The presentation given by the charity behind the hospital built in the city of Musaffarabad In north Pakistan in the wake of a devastating earthquake in 2005 should be seen by everybody who donated anything towards the appeal we set up.

Readers of the Telegraph & Argus raised more than £80,000 in the aftermath of the disaster, which directly affected many of those in our community directly through friends and relatives in the affected area.

That money was used by a charity called Midland Doctors towards the construction of a £2.3m hospital, providing free health care for the people in this part of Kashmir.

And yesterday the group hosted a celebration event to thank the people of Bradford for their incredible generosity - and to show just how well that money is being put to good use.

That highlighted the dedication of the group of doctors who run the charity, which has very low administration costs as those doctors give their own time and money to travel, work, teach, support and mentor for this project.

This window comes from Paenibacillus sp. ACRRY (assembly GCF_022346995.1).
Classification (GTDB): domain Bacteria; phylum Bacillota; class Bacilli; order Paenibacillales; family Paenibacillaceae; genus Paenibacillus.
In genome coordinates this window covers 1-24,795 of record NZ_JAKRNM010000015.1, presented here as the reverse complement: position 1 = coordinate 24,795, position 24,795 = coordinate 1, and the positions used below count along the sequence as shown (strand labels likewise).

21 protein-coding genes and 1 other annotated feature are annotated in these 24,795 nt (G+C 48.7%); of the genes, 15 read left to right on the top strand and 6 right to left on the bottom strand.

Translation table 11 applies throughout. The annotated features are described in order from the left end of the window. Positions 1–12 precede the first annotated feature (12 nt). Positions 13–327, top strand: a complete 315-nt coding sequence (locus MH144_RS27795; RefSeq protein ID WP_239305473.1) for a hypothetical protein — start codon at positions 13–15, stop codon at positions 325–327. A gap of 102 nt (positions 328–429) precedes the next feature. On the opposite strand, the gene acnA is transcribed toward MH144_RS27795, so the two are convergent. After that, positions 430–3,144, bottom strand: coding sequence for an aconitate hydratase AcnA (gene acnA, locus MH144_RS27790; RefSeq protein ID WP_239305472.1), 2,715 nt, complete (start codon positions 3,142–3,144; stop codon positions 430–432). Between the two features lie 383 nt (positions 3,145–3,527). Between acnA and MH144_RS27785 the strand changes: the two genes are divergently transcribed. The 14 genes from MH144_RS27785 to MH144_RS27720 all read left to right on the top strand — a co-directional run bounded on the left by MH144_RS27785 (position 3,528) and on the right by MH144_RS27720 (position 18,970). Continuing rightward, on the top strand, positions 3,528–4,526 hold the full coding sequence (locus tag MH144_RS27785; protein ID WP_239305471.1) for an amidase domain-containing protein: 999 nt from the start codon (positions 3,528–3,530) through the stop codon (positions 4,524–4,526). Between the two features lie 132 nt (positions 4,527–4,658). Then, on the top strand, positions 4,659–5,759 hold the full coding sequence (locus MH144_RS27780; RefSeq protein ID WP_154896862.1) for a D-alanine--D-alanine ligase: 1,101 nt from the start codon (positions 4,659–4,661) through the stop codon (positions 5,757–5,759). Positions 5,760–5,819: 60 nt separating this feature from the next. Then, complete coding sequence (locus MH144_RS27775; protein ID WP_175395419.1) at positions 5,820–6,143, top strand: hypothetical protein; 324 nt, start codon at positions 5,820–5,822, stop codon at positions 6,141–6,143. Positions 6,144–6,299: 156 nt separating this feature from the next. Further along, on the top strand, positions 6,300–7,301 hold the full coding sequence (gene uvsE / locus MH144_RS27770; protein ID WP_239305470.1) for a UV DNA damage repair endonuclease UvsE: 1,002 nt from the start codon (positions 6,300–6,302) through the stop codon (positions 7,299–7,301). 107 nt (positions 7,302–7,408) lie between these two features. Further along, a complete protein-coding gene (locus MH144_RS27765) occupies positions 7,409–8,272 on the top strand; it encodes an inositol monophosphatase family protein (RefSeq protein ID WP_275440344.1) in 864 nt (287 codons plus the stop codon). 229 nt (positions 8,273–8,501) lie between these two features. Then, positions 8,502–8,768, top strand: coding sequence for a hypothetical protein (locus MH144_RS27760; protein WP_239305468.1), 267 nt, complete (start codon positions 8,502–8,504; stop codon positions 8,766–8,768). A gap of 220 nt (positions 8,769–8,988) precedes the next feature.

Celebration as Bradford raises funds for £2.3m hospital in earthquake-hit Pakistan region

What is clear, though, is that for it to continue growing and succeeding, donations need to keep coming in.

With the earthquakes in Ecuador and Japan a reminder of how cruel and indiscriminate nature can be - and how fortunate we are to live in a country where we do not need to face such disasters - it is worth thinking about how a small donation can help hospitals like this try and reduce the human cost of such catastrophic events.